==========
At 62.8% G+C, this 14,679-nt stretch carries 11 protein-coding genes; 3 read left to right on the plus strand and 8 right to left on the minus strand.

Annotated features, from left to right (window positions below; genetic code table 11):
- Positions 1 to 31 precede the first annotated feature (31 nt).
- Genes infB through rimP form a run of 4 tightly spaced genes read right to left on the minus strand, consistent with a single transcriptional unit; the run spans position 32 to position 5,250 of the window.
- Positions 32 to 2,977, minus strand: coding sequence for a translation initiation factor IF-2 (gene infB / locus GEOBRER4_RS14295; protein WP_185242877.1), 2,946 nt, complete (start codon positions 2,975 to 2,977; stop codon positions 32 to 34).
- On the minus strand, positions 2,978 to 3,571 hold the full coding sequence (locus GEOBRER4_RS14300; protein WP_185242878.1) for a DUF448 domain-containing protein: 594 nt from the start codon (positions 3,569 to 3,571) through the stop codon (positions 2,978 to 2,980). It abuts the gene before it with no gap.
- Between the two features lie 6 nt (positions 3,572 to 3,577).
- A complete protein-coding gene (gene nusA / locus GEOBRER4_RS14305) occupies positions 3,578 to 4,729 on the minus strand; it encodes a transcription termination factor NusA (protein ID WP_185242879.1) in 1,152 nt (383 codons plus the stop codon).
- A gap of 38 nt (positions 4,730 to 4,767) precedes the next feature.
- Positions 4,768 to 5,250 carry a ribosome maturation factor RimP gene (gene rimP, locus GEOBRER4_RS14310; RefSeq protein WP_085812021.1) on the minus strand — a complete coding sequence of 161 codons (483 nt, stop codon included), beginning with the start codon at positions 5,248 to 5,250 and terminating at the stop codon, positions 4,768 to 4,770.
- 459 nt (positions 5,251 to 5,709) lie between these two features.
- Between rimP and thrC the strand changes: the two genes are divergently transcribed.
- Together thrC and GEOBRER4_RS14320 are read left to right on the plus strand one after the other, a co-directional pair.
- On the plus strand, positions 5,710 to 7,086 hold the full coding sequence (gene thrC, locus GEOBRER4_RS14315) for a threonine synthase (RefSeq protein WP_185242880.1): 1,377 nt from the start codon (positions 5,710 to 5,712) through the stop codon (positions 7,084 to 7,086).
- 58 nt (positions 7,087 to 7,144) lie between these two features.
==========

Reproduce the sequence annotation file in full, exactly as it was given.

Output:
At 62.8% G+C, this 14,679-nt stretch carries 11 protein-coding genes; 3 read left to right on the plus strand and 8 right to left on the minus strand.

Annotated features, from left to right (window positions below; genetic code table 11):
- Positions 1 to 31 precede the first annotated feature (31 nt).
- Genes infB through rimP form a run of 4 tightly spaced genes read right to left on the minus strand, consistent with a single transcriptional unit; the run spans position 32 to position 5,250 of the window.
- Positions 32 to 2,977, minus strand: coding sequence for a translation initiation factor IF-2 (gene infB / locus GEOBRER4_RS14295; protein WP_185242877.1), 2,946 nt, complete (start codon positions 2,975 to 2,977; stop codon positions 32 to 34).
- On the minus strand, positions 2,978 to 3,571 hold the full coding sequence (locus GEOBRER4_RS14300; protein WP_185242878.1) for a DUF448 domain-containing protein: 594 nt from the start codon (positions 3,569 to 3,571) through the stop codon (positions 2,978 to 2,980). It abuts the gene before it with no gap.
- Between the two features lie 6 nt (positions 3,572 to 3,577).
- A complete protein-coding gene (gene nusA / locus GEOBRER4_RS14305) occupies positions 3,578 to 4,729 on the minus strand; it encodes a transcription termination factor NusA (protein ID WP_185242879.1) in 1,152 nt (383 codons plus the stop codon).
- A gap of 38 nt (positions 4,730 to 4,767) precedes the next feature.
- Positions 4,768 to 5,250 carry a ribosome maturation factor RimP gene (gene rimP, locus GEOBRER4_RS14310; RefSeq protein WP_085812021.1) on the minus strand — a complete coding sequence of 161 codons (483 nt, stop codon included), beginning with the start codon at positions 5,248 to 5,250 and terminating at the stop codon, positions 4,768 to 4,770.
- 459 nt (positions 5,251 to 5,709) lie between these two features.
- Between rimP and thrC the strand changes: the two genes are divergently transcribed.
- Together thrC and GEOBRER4_RS14320 are read left to right on the plus strand one after the other, a co-directional pair.
- On the plus strand, positions 5,710 to 7,086 hold the full coding sequence (gene thrC, locus GEOBRER4_RS14315) for a threonine synthase (RefSeq protein WP_185242880.1): 1,377 nt from the start codon (positions 5,710 to 5,712) through the stop codon (positions 7,084 to 7,086).
- 58 nt (positions 7,087 to 7,144) lie between these two features.